Fact file

Why psychosis is on the rise

Latest data provides ‘concrete evidence’ of impact of Covid pandemic on mental health

The number of people seeking NHS treatment for psychotic symptoms including hallucinations and delusional thinking has soared in the past two years, new figures show.

According to NHS data, referrals to mental health services in England for first suspected episodes of psychosis rose by 75% in the two years up until April 2021, amid what The Guardian described as “the stresses of the Covid-19 pandemic”.

The data is a “cause for alarm”, said Brian Dow, deputy chief executive of charity Rethink Mental Illness. “The pandemic has had a game-changing effect on our mental health and it requires a revolutionary response,” he added.

What is psychosis? 

Psychosis is “a syndrome associated with abnormal functioning of the frontal and temporal lobes” of the brain, explained the BMJ Best Practice online support tool for healthcare professionals.

The NHS website defined psychosis is a mental health condition that causes people “to lose some contact with reality”. They may hear or see things that others cannot see or hear, or believe things that are not based on reality. 

Psychosis can be a symptom of other mental health conditions, including schizophrenia, bipolar disorder or severe depression. But it can also be a “one-off”, said The Guardian, with potential triggers including a traumatic experience, stress, or drug and alcohol misuse.

Clinical scientist Dr Marta Di Forti  King’s College London’s Institute of Psychiatry told The Times that “there is a clear, evidenced link” between cannabis use and psychosis, with an increasing number of skunk smokers reporting psychotic symptoms in recent years. 

Some prescription drugs can also cause a psychotic episode, as can physical conditions such as a brain tumour.

The symptoms

The two main symptoms of psychosis are hallucinations and delusions. Hallucinations cause a person to have a sensory experience that does not exist outside of their mind. Hearing voices is the most common example, but people may also see, feel, smell or taste things too.

A delusion is when someone holds strong beliefs that conflict with reality, such as believing that there’s a conspiracy to cause harm to them. 

People experiencing psychosis may also experience concentration and memory problems and may struggle to make decisions. 

Increasing cases 

The Royal College of Psychiatrists reported last month that a record 1.5m people received NHS mental health support in June, a year-on-year increase of 12.4%. And a further 1.6m were waiting for treatment. 

The steep increase “raises additional concerns about the pressures the younger generation have faced during the pandemic”, said Rethink Mental Health’s Dow, who told The Guardian that “first presentations of psychosis typically occur in young adults”.

NHS data shows that the number of people referred to mental health services for a first suspected episode of psychosis hit 12,655 in July, up by 53% from 8,252 in July 2019. 

According to data analysed by the charity, case rates accelerated significantly after the first national lockdown. The Rethink team “says the statistics provide some of the first concrete evidence to indicate the significant levels of distress experienced across the population” during the global health crisis, the newspaper reported.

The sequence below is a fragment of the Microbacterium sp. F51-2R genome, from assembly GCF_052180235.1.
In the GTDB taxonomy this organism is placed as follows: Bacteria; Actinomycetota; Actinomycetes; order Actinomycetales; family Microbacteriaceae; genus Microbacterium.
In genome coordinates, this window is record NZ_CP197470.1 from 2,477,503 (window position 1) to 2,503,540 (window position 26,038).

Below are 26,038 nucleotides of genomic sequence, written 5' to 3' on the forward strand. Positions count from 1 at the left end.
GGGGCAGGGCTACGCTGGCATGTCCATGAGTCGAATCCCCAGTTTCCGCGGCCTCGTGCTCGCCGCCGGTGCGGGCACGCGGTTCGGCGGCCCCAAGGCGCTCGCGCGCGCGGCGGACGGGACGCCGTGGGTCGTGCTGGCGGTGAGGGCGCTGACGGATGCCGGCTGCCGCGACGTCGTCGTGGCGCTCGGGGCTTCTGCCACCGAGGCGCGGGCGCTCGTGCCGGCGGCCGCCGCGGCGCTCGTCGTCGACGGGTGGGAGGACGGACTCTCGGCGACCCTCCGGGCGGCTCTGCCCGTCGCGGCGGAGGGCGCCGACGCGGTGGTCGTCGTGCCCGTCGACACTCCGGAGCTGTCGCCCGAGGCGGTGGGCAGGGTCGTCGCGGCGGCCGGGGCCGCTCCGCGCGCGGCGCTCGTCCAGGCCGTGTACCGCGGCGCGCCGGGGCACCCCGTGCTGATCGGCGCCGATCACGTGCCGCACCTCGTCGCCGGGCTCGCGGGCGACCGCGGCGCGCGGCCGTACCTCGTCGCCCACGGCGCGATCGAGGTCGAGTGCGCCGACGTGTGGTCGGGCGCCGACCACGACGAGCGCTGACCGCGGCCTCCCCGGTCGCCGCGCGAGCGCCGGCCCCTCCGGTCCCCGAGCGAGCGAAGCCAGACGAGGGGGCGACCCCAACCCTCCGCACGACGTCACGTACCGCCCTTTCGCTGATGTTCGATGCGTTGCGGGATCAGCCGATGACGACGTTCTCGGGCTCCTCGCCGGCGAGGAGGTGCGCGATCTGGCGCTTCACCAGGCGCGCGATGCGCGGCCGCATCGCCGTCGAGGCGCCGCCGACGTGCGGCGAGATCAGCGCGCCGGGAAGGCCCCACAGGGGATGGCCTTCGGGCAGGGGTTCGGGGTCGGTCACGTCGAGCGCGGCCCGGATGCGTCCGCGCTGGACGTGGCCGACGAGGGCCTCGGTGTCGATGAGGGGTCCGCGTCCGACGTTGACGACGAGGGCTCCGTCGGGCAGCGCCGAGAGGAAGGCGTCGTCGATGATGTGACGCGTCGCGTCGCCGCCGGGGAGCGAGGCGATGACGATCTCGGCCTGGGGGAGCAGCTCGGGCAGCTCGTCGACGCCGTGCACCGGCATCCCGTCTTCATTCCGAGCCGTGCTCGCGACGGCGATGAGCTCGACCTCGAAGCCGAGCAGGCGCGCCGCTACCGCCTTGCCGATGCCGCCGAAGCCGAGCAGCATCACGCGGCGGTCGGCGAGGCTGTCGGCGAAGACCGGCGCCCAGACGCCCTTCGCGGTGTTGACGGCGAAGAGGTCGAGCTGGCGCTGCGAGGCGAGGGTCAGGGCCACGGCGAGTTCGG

The findings of a University of Queensland study published in The Lancet earlier this month show that rates of depression and anxiety - both of which have been linked to psychosis - increased dramatically worldwide in 2020, by 28% and 26% respectively. The scientists analysed data from pre-existing studies to estimate the impact of Covid on the mental health of the world population, and concluded that the pandemic triggered an additional 53m cases of major depressive disorders and 76m of anxiety last year.

“Countries with high Covid-19 infection rates and major reductions in the movement of people – a consequence of measures such as lockdowns and school closures – were found to have the greatest increases in prevalence of major depressive disorder and anxiety disorders,” said lead researcher Dr Damian Santomauro.  

Separate research findings published in April found that Covid patients had a significantly increased risk of developing brain disorders within six months of being infected. The analysis of data on 236,379 Covid survivors revealed that one in three were subsequently diagnosed with a neurological or psychiatric condition

And people who suffered the most severe coronavirus infections were the most likely to be affected. The University of Oxford study, outlined in a paper in The Lancet, found that such disorders occurred in 62% of people who during their Covid battle experienced encephalopathy – described as “delirium and other altered mental states”. 


Anyone with psychotic symptoms is advised to seek treatment from specialised services as soon as possible. The “assessment of psychosis includes a physical examination, a complete psychiatric and medical history, and a laboratory work-up”, according to the BMJ Best Practice site.

Treatment for psychosis “will vary, depending on the underlying cause”, said the NHS website, but may include antipsychotic medications, which “work by blocking the effect of dopamine, a chemical that transmits messages in the brain”.

Early intervention teams of healthcare professionals working with people who have experienced their first episode of psychosis may also provide “social, occupational and educational interventions”, and psychological therapies such as cognitive behavioural therapy. 

In some cases, patients with psychosis will be admitted to psychiatric hospital for specialised care.


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